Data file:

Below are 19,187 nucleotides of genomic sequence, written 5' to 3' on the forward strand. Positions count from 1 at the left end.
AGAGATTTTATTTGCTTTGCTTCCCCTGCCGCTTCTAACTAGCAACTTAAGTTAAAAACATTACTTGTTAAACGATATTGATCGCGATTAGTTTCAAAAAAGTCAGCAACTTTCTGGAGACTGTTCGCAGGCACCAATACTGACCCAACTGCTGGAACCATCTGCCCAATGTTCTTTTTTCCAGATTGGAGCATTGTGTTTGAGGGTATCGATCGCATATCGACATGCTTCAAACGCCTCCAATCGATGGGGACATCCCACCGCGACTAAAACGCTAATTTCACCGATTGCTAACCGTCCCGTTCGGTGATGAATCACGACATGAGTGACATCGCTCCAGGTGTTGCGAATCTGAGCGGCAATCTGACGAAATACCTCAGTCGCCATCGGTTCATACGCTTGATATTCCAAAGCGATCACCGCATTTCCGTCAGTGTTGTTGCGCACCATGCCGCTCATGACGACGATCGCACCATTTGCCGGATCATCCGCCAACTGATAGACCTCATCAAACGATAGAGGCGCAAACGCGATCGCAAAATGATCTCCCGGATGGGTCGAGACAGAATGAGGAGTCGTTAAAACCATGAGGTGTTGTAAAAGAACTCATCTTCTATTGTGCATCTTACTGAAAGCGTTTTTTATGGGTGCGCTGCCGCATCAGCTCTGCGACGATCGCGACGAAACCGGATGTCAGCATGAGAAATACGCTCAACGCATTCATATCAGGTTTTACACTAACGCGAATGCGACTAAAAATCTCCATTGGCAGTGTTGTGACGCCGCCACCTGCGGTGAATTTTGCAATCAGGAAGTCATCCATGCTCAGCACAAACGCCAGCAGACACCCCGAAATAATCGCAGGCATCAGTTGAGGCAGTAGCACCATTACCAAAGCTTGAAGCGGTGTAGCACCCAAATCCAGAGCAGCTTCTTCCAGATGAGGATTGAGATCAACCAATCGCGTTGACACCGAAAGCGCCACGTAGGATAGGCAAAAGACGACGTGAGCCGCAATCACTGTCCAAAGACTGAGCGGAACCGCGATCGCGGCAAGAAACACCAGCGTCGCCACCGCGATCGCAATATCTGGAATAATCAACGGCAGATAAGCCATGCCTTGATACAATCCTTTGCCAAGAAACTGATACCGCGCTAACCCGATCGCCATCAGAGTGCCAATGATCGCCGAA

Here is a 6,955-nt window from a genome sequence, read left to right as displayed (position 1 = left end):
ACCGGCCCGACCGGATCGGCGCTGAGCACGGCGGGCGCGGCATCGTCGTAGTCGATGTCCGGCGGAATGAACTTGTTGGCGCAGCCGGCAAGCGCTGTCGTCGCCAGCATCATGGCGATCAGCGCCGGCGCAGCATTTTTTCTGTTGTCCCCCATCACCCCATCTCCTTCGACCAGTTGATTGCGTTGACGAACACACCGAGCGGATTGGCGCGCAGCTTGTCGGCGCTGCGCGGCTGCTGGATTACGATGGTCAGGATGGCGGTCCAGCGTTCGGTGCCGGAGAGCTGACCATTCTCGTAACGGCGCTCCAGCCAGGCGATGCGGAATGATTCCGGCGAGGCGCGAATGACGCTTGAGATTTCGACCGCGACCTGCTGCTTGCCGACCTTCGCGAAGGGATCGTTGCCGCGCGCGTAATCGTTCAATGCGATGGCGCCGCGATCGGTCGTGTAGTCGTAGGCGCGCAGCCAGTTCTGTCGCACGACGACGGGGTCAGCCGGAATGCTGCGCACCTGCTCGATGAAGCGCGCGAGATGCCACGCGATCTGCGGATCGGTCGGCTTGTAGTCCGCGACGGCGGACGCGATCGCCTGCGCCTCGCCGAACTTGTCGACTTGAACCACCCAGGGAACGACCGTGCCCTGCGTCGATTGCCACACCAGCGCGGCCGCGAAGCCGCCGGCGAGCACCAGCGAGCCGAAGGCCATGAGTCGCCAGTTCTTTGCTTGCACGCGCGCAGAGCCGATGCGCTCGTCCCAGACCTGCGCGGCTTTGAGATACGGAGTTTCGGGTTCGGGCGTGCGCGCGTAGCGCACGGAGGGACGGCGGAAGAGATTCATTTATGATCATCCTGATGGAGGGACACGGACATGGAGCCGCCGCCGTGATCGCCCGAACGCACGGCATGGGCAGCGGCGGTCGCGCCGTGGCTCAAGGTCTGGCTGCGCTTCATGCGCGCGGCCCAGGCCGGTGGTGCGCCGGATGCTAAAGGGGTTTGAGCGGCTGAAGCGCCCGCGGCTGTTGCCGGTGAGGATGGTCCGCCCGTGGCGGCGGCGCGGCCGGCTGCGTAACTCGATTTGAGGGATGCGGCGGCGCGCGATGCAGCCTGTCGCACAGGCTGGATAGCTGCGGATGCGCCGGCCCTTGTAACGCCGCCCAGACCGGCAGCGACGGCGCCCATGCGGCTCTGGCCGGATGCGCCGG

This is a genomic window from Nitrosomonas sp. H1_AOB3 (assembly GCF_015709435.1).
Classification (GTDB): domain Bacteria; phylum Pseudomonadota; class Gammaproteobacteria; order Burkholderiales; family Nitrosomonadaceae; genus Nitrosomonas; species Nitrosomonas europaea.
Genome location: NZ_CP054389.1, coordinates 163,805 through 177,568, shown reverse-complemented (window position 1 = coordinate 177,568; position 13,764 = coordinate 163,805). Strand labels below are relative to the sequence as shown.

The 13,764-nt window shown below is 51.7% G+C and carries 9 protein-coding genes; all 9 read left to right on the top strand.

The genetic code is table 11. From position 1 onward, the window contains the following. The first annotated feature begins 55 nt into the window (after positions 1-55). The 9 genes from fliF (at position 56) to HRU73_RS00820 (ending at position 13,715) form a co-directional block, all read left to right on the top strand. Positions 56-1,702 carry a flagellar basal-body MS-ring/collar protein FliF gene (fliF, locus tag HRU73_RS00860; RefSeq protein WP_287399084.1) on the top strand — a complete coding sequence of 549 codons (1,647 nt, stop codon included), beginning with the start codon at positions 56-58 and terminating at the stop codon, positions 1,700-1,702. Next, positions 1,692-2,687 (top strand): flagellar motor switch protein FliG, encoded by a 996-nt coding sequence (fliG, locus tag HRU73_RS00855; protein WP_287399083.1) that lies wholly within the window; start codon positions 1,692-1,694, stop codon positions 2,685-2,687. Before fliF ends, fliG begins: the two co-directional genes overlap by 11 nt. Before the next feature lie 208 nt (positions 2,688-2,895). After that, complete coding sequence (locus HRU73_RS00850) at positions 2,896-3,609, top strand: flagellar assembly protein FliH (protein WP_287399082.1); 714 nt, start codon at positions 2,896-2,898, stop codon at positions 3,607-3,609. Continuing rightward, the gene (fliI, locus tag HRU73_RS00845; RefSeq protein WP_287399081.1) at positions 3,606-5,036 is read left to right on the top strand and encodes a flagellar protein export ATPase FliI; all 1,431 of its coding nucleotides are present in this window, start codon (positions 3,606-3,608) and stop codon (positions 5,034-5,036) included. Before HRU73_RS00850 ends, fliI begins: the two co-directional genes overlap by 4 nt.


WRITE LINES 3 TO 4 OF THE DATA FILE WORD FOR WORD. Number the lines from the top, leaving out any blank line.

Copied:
Here is a 6,955-nt window from a genome sequence, read left to right as displayed (position 1 = left end):
ACCGGCCCGACCGGATCGGCGCTGAGCACGGCGGGCGCGGCATCGTCGTAGTCGATGTCCGGCGGAATGAACTTGTTGGCGCAGCCGGCAAGCGCTGTCGTCGCCAGCATCATGGCGATCAGCGCCGGCGCAGCATTTTTTCTGTTGTCCCCCATCACCCCATCTCCTTCGACCAGTTGATTGCGTTGACGAACACACCGAGCGGATTGGCGCGCAGCTTGTCGGCGCTGCGCGGCTGCTGGATTACGATGGTCAGGATGGCGGTCCAGCGTTCGGTGCCGGAGAGCTGACCATTCTCGTAACGGCGCTCCAGCCAGGCGATGCGGAATGATTCCGGCGAGGCGCGAATGACGCTTGAGATTTCGACCGCGACCTGCTGCTTGCCGACCTTCGCGAAGGGATCGTTGCCGCGCGCGTAATCGTTCAATGCGATGGCGCCGCGATCGGTCGTGTAGTCGTAGGCGCGCAGCCAGTTCTGTCGCACGACGACGGGGTCAGCCGGAATGCTGCGCACCTGCTCGATGAAGCGCGCGAGATGCCACGCGATCTGCGGATCGGTCGGCTTGTAGTCCGCGACGGCGGACGCGATCGCCTGCGCCTCGCCGAACTTGTCGACTTGAACCACCCAGGGAACGACCGTGCCCTGCGTCGATTGCCACACCAGCGCGGCCGCGAAGCCGCCGGCGAGCACCAGCGAGCCGAAGGCCATGAGTCGCCAGTTCTTTGCTTGCACGCGCGCAGAGCCGATGCGCTCGTCCCAGACCTGCGCGGCTTTGAGATACGGAGTTTCGGGTTCGGGCGTGCGCGCGTAGCGCACGGAGGGACGGCGGAAGAGATTCATTTATGATCATCCTGATGGAGGGACACGGACATGGAGCCGCCGCCGTGATCGCCCGAACGCACGGCATGGGCAGCGGCGGTCGCGCCGTGGCTCAAGGTCTGGCTGCGCTTCATGCGCGCGGCCCAGGCCGGTGGTGCGCCGGATGCTAAAGGGGTTTGAGCGGCTGAAGCGCCCGCGGCTGTTGCCGGTGAGGATGGTCCGCCCGTGGCGGCGGCGCGGCCGGCTGCGTAACTCGATTTGAGGGATGCGGCGGCGCGCGATGCAGCCTGTCGCACAGGCTGGATAGCTGCGGATGCGCCGGCCCTTGTAACGCCGCCCAGACCGGCAGCGACGGCGCCCATGCGGCTCTGGCCGGATGCGCCGG